Hospital administrators tend to agree that it’s a good idea to have emergency departments offer palliative care, which is focused on providing comfort and respecting patients’ wishes rather than centering only on prolonging the patient’s life, according to a new study. The article quotes Alexander Smith, a geriatrics and palliative care researcher at the University of California, San Francisco.

UC Davis Health System fills new fundraising post, The Sacramento Bee

The UC Davis Health System has filled a newly created leadership position to help boost the system’s fundraising efforts, officials announced Monday. Chong Porter is the system’s first associate vice chancellor for Health Sciences Development and Alumni Relations.

Living without a stomach (video), Univision

A two-part report about a personalized treatment approach to a Hispanic family’s rare form of gastric cancer.  Dr. David Chen, general surgeon at UCLA Medical Center, Santa Monica and assistant clinical professor, is featured.

Physician robot to begin making rounds, Computerworld

This story reports on a remote-presence robot that allows doctors to visit hospitalized patients’ bedsides from a computer in their office or home.  Ronald Reagan UCLA Medical Center helped test the latest version of the robot.

Young neuroscientists’ popular zombie study frightens their advisers most of all, The Chronicle of Higher Education

UC Berkeley alumni Bradley Voytek and Timothy Verstynen, neuroscientists who have become noted experts on the zombie brain, are cautious about satisfying public interest in their topic while trying to avoid staking their professional reputations on it.


CATEGORY: In the media, NewsComments Off

In the media: Week of July 15

A sampling of news media stories involving UC Health:

UC Riverside makes rare second attempt to add medical school, Los Angeles Times

UC Riverside didn’t give up after being denied accreditation for a medical school, and officials hope that new funding will mean students can enroll next year. Those quoted include G. Richard Olds, a tropical-disease expert who is the founding dean of the UC Riverside medical school; student Regina Inchizu; and John Stobo, the UC system’s senior vice president for health sciences and services. A follow-up editorial says now is not the time for a new UC medical school.

California faces headwinds in easing doctor shortage, CHCF Center for Health Reporting/Ventura County Star

The Supreme Court’s validation of President Obama’s landmark health law sets off a scramble across California to find enough primary care doctors and other professionals to serve an estimated 3 million newly insured patients by 2014. The article mentions the UC Riverside School of Medicine and the PRIME program at UC Merced with ties to UC Davis and UCSF-Fresno and cites a UCLA study.  G. Richard Olds, founding dean of the UC Riverside School of Medicine, is quoted.

UCLA Medical Center earns high marks in U.S. News rankings, Los Angeles Times

Ronald Reagan UCLA Medical Center nabbed top honors among California hospitals in the latest U.S. News & World Report annual rankings. The Los Angeles medical center ranked No. 5 nationally in the publisher’s annual honor roll of best hospitals. Only one other hospital in the state, UC San Francisco Medical Center, made the national honor roll of 17 hospitals. It ranked No. 13. All five UC medical centers were ranked by U.S. News — read UC Health story.

See additional coverage: San Diego Union-Tribune, The Orange County Register, California Healthline, U.S. News & World Report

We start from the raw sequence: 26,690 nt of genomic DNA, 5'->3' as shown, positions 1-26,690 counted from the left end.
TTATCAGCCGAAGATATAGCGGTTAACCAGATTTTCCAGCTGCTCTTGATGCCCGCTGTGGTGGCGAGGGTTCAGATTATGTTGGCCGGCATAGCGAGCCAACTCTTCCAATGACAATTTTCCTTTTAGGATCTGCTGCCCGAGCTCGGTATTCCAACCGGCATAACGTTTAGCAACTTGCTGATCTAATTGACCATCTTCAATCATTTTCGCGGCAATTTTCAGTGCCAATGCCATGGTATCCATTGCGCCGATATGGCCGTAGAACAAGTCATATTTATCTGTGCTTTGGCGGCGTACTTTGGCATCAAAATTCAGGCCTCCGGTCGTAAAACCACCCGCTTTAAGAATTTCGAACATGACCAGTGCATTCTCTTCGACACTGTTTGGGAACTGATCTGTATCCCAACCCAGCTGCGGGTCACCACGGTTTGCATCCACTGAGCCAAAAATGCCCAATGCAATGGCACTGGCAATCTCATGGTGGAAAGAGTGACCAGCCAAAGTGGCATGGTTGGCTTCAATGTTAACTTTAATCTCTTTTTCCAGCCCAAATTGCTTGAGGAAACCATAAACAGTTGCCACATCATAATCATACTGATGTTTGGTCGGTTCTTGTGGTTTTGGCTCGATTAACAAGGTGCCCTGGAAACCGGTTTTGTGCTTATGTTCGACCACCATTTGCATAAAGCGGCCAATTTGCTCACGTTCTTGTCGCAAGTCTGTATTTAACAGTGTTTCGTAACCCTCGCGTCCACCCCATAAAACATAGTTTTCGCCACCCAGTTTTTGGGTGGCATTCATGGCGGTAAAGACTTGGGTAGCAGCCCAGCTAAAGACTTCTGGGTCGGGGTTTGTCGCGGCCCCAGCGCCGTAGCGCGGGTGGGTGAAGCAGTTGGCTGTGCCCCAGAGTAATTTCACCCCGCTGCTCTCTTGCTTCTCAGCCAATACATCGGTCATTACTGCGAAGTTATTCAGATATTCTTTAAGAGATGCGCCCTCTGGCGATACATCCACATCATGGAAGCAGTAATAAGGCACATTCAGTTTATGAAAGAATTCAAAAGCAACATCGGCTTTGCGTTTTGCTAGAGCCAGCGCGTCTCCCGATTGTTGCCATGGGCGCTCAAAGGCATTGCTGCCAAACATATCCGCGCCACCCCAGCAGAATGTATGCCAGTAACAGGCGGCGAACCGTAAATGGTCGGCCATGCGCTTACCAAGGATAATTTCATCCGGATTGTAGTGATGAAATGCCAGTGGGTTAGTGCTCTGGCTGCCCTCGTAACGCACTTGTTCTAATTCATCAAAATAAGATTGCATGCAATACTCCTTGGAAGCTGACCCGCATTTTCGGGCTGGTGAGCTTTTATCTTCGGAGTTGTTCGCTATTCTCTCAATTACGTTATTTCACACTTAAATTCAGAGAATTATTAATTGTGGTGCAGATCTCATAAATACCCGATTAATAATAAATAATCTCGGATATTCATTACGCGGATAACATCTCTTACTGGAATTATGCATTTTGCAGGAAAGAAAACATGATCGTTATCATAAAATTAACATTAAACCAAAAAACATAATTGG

UC to hike professional degree fees, San Francisco Chronicle

Over the objections of student protesters, the University of California regents hiked fees by up to 35 percent for dozens of professional degree programs – from nursing to business – even as the board agreed to freeze this year’s undergraduate tuition if voters approve a tax measure on the November ballot.

See additional coverage: Los Angeles Times, Sacramento Bee

California university asks for its own board, Nature News

UC San Francisco released a series of proposals aimed at fixing finances at the biomedical powerhouse.

UCLA Mobile Clinic Project benefits both sides of the clipboards, Los Angeles Times

UCLA mobile clinic fosters students’ skills and compassion as they care for needy patients.

California health care exchange prepares for 2014 launch, The Sacramento Bee

Peter V. Lee wants to make buying health insurance “as easy as buying a book on Amazon.” He heads the nascent California Health Benefit Exchange, the cornerstone of the state’s effort to put in place the federal health care overhaul. Lee envisions that 15 months from now, uninsured California residents will log onto any computer to shop for health care the same way they purchase novels. All told, the exchange expects to connect about 2 million Californians with health insurers by 2019. Starting in 2014, it will be California’s vehicle to deliver subsidized care to people who earn income up to four times the federal poverty level, currently $92,200 for a family of four. The largest share will be people who lack insurance now, though hundreds of thousands who purchase health care on the open market or receive it through work will also use the exchange, according to a simulation conducted by the UC Berkeley Center for Labor Research and Education and the UCLA Center for Health Policy Research.

Safety-net hospitals stand to lose funding under reform law, California Healthline/Reuters

New payment procedures under the Affordable Care Act that will grant bonus payments to facilities that score higher on certain performance measures, such as patient satisfaction surveys, could have negative effects for safety-net hospitals, according to a study in the Archives of Internal Medicine, Reuters reports. In an editorial accompanying the study, Katherine Neuhausen of UCLA and Mitchell Katz of the Los Angeles County Department of Health Services agreed that funding cuts are not the most effective strategy.